An experiment was conducted in Gonbad, Iran between
2005 and 2007 to study the variation in flower and pod number under high
temperature stress and supplemental irrigation. The experiment was a randomized
complete block design arranged in split plot. Two cultivars of spring
type canola (Hyola401 and RGS003) as subplots and 5 sowing dates as main
plots were used. The number of flowers on the main racemes that produced
pods was 57 and 49% for Hyola401 and RGS003, respectively. Seed yield
was positively related to pods per plant in the two cultivars with 38
and 64% of the variation for Hyola 401 and 71 and 84% of that for RGS003
under irrigation and rainfed conditions, respectively. The relationship
between the number of flowers and pods in the main racemes was positively
strong with 88 and 72% of the variation for Hyola401 and 88 and 78% of
that for RGS003 under irrigated and rainfed conditions, respectively.
High temperature; particularly in the late sowing dates accelerated the
rate of plant development and reduced the length of the flowering period
and also the number of flowers and pods. With a delay in sowing date;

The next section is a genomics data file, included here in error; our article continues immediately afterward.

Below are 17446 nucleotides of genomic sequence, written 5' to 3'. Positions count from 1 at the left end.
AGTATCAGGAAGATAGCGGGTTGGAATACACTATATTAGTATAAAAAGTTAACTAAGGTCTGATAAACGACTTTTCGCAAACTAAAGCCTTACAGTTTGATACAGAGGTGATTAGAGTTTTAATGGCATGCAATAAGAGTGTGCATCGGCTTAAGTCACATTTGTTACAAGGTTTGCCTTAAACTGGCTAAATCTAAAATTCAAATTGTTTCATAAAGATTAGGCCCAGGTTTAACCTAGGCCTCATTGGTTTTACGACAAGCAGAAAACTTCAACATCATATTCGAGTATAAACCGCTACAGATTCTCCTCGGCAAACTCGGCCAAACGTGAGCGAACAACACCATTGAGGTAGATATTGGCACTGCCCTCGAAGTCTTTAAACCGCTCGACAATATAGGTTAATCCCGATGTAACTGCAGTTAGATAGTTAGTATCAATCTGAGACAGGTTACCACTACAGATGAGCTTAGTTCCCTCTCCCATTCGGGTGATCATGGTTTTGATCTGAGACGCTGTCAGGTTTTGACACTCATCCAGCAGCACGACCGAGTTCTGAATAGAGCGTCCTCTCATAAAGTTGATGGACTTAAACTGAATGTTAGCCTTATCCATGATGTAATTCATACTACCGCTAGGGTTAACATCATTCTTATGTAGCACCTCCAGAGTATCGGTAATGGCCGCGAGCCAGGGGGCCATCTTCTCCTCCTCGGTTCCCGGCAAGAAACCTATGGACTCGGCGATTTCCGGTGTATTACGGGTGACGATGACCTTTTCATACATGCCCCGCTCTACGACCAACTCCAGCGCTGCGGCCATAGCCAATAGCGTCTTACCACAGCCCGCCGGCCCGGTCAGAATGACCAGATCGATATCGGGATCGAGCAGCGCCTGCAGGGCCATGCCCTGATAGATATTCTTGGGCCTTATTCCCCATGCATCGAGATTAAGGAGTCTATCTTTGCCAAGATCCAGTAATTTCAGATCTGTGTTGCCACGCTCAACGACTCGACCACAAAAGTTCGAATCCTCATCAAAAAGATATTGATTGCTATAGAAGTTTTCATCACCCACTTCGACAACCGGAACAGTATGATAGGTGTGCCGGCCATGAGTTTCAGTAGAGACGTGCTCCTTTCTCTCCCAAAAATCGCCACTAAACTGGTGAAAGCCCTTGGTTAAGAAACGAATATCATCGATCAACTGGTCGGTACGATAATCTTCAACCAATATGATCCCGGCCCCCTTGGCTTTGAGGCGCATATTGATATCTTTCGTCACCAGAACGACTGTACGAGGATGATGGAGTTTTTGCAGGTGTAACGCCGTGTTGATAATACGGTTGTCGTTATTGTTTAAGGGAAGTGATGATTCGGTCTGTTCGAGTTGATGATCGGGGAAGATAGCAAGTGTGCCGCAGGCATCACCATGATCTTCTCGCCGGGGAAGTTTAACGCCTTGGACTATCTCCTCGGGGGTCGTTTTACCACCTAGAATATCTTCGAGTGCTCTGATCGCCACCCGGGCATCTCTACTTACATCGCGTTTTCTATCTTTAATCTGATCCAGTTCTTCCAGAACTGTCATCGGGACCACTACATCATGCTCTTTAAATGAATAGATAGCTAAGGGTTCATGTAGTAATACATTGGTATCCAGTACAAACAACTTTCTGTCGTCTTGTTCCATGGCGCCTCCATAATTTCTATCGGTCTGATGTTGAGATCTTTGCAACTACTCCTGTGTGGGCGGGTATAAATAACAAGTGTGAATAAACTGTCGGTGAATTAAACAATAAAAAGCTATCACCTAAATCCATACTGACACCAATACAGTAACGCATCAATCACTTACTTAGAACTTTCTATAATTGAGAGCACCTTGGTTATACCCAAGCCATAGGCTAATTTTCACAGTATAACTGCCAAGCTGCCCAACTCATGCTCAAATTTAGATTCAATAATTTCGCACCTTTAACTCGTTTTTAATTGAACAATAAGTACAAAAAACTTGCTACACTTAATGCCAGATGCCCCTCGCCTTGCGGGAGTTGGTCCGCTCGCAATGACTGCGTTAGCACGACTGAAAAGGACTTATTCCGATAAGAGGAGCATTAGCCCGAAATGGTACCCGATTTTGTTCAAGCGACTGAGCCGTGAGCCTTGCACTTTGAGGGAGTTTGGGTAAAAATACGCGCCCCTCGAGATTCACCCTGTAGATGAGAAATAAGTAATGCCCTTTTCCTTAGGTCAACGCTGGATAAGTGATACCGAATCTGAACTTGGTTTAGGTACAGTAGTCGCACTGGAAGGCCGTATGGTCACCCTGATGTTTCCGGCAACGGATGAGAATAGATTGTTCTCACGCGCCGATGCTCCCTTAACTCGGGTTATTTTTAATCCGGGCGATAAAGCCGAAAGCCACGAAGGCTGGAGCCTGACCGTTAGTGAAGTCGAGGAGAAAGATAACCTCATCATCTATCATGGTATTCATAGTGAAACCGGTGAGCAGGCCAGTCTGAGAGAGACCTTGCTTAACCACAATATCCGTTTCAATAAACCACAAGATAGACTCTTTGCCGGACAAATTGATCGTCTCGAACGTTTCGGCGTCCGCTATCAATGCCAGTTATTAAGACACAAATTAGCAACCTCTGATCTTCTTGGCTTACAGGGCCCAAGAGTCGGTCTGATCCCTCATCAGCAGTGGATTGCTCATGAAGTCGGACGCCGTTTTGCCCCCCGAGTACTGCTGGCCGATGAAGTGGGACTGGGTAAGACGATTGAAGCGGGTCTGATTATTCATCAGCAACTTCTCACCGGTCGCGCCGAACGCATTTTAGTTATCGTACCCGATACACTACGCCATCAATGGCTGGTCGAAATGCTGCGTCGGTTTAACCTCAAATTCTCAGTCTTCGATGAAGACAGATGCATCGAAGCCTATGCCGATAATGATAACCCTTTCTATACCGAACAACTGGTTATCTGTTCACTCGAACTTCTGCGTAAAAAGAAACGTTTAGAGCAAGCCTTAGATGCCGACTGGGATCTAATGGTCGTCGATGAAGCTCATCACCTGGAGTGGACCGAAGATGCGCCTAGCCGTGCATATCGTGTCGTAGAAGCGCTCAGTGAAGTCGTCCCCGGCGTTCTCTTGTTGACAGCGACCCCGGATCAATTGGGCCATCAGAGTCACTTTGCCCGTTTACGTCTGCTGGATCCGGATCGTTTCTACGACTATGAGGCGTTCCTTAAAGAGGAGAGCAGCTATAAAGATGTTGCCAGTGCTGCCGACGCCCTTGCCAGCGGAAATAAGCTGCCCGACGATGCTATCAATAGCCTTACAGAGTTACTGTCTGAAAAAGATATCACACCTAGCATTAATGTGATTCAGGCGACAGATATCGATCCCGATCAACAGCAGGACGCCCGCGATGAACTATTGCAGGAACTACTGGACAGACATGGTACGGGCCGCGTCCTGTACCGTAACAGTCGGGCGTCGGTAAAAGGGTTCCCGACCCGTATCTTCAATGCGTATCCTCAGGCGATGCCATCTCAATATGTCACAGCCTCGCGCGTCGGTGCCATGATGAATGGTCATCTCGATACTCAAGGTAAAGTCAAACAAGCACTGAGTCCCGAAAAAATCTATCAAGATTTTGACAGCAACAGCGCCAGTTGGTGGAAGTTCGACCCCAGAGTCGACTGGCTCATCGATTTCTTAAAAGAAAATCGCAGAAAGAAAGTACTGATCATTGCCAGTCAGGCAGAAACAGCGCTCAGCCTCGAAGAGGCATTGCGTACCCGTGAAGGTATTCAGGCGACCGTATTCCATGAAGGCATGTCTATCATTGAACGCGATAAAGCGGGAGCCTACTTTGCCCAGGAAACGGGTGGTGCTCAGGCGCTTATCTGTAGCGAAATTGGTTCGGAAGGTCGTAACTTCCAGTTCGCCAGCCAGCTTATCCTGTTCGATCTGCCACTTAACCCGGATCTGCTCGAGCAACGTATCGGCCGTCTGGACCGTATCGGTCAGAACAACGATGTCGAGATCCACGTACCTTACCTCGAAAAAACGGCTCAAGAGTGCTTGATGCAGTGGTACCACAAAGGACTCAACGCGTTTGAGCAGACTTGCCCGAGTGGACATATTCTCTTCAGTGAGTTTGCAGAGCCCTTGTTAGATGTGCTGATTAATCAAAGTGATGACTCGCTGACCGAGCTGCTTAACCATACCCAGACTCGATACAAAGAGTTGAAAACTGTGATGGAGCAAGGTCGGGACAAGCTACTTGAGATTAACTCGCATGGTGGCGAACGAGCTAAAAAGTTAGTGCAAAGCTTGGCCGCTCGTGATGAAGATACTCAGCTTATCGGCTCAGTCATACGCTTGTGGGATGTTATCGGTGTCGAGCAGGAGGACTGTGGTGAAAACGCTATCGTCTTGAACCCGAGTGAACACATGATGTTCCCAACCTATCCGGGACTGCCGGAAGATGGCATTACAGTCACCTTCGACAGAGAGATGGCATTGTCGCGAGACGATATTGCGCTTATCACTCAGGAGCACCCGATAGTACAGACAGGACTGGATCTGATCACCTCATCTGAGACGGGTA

flowers and pods per main raceme decreased from 53 to 12 flowers and 34
to 2 pods over two years. Obtained results showed that a great proportion
of the variations in flower and pod formation were related to environmental
stress during the flowering. Quantitative relationships between flower
and pod number with seed yield, crop phenology and temperature pattern
during the critical period of flowering could be useful for crop modeling.
Abolfazl Faraji, Nasser Latifi, Afshin Soltani and Amir Hossain Shirani Rad, 2008. Effect of High Temperature Stress and Supplemental Irrigation on Flower and Pod Formation in Two Canola (Brassica napus L.) Cultivars at Mediterranean Climate. Asian Journal of Plant Sciences, 7: 343-351.